Stanford Law Review Online: Health Care and Constitutional Chaos

Stanford Law Review

The Stanford Law Review Online has just published an Essay by Eric Segall and Aaron E. Carroll entitled Health Care and Constitutional Chaos: Why the Supreme Court Should Uphold the Affordable Care Act. Professor Segall and Dr. Carroll explore the constitutional and practical arguments for upholding the ACA:

The Supreme Court’s decision on the constitutionality of the Affordable Care Act (ACA) will likely be handed down on the last day of this year’s term. If the Court finds that the ACA—either in whole or in part—violates the Constitution, the health care industry will be shaken to its core. And, no matter what legal justification the Court uses to invalidate the ACA, the structure of constitutional law will be severely undercut. The resulting medical and legal chaos will be expensive, divisive, and completely unnecessary. Nothing in the text, history or structure of the Constitution warrants the Court overturning Congress’s effort to address our national health care problems.

They conclude:

The leading academic proponent of a decision overturning the ACA has conceded that the law is an attempt to “transform a sixth of the national economy.” Whatever can be said about that economic plan as a policy matter, there can be no question that (1) it is a regulation of commerce among the states; and (2) there is no textual or precedential constitutional principle that suggests Congress can’t use all reasonable tools to regulate that commerce, including the use of an individual mandate.

Read the full article, Health Care and Constitutional Chaos: Why the Supreme Court Should Uphold the Affordable Care Act by Eric Segall and Aaron E. Carroll, at the Stanford Law Review Online.

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2 Responses

  1. Andrew Rei says:

    This review is a very well thought out argument for why the SCOTUS should uphold the PPACA. When I heard Justice Scalia mention the broccoli argument, I knew it was a stupid argument but didn’t have the words for why it was. Now, because of this review, I do have the words. There is at least one other part of the PPACA that people are beginning to hear and it could be the reason why the Act could stand without the individual mandate: the 85% rule. That rule has already resulted in $1.3 billion in refunds to Americans. Simply stated, the 85% rule requires that money received should result in at least 85% of it being spent for “patient care”. Now, you may think, “wait a minute, Andrew…won’t insurance companies simply jack up their rates so that you’re paying $100 for an aspirin to make back the obscene profits that insurance companies make?” Another little-known portion of the Act forbids such activity. On Facebook, I see a picture of the compensation of the CEOs of insurance companies…all six listed made at least $10 million in compensation…under the PPACA, that would stop fairly quickly, thanks to the 85% rule.
    Another point to be made here is that judges EVEN MORE CONSERVATIVE THAN THE Feckless Five (Kennedy and the four Conservatives) all upheld the law in its entirety. With all of the shenanigans the GOP has tried lately, especially since the beginning of last year, it’s heartening to see that judges have remembered that they swore an oath to support and defend the Constitution; even Conservative judges, who you’d think would rule against anything that had a “sniff” of Liberalism, remembered that pledge. Right now, it’s probable that the SCOTUS will uphold the PPACA as a “peace offering” to the citizens of the United States to make up for their atrocious Citizens United decision in early 2010. The Feckless Five owe us that much. Politically speaking, GOP politicians are beginning to realize as I did when the arguments about the Act commenced that, if the Feckless Five shot down “Obamacare”, that act would hand a huge electoral victory to the Democrats in November. Now, it seems that some Republicans are beginning to have a “will to live” politically and are ready to represent the people of America, not their freeloading and fascist wealthy and big corporate masters. Oddly enough, another SCOTUS decision that should come this month, the legality of Arizona SB 1070, became mostly moot yesterday when President Obama issued the Executive Order to refrain from deporting young immigrants whose illegal immigrant parents brought them to the country not of their (the children’s) free will. A SCOTUS decision upholding Ariz. SB 1070 would also be disastrous to the GOP and they should “pray” that the SCOTUS strikes it down. That decision should be easy, as legal precedent has said that the federal government is in charge of immigration matters, not the “several states”. As with the PPACA situation, there’s no language in the Constitution that says that the states are in charge of immigration issues. A decision to strike down Ariz. SB 1070 will probably kill the immigration bills in other states, most notably Alabama, whose immigration law has been a financial and political disaster. When you add these things to the death wish of the Republican Party, we may very well see a Southern state or two vote for a Democratic president since Jimmy Carter ran against Gerald Ford.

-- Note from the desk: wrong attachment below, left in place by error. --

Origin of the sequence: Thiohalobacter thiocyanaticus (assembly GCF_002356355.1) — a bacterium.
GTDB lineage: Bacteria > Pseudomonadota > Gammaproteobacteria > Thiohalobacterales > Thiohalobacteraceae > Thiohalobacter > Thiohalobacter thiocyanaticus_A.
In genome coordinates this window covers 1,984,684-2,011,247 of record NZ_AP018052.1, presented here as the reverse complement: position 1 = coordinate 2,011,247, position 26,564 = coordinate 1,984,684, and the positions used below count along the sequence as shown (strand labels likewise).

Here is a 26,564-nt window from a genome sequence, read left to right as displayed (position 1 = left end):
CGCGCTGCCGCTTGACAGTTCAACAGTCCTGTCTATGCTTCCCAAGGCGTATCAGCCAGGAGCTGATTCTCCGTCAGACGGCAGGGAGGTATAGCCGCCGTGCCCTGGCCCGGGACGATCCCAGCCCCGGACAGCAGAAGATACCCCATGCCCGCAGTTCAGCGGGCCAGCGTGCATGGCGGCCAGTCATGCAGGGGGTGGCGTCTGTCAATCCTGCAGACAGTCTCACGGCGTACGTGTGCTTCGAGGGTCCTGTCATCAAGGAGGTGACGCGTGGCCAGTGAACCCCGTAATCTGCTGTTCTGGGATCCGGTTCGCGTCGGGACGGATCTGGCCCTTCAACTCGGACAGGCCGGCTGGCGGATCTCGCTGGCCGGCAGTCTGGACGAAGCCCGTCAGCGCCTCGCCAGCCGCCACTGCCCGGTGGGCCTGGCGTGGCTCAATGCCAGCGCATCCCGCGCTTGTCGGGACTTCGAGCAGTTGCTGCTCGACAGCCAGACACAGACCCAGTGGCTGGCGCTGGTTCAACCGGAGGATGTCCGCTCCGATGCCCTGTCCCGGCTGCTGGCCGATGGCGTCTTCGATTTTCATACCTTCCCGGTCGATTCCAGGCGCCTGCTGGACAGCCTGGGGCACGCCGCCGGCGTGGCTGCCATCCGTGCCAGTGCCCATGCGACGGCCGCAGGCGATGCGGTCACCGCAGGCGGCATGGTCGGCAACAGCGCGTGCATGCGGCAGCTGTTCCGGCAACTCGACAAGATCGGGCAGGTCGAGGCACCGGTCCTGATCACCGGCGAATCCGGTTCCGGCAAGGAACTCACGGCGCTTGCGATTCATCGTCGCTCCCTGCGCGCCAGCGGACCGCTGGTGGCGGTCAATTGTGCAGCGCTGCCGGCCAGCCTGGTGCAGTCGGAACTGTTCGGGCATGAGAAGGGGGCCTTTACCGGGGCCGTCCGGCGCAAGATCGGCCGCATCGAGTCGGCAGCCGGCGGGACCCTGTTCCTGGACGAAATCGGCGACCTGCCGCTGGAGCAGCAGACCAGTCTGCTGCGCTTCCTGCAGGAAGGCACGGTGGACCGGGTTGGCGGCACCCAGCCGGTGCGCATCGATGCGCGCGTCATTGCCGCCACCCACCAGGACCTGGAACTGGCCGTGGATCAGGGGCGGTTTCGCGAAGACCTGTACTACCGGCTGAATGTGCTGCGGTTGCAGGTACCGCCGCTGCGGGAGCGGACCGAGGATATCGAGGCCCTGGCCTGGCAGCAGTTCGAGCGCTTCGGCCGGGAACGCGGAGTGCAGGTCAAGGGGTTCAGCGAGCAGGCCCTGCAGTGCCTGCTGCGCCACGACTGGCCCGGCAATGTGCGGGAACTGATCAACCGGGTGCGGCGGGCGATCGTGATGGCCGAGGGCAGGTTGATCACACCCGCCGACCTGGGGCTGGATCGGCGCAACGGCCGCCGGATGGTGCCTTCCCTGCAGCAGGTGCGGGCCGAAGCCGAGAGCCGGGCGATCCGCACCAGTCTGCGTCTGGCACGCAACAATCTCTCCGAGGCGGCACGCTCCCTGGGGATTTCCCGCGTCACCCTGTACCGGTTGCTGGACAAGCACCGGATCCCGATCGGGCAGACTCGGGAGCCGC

2. Joe says:

    “Now, because of this review”

    I guess for some people everything is at some time new. For some of us, the cottage industry of articles on each side makes nothing new under the sun here.

    As to upholding the 1070 law as disastrous, well, first, only part of it is under review. Second, I think there’s a good chance at least a part of what is under review will be upheld. Third, Republicans run good on opposition (see abortion), so I don’t know.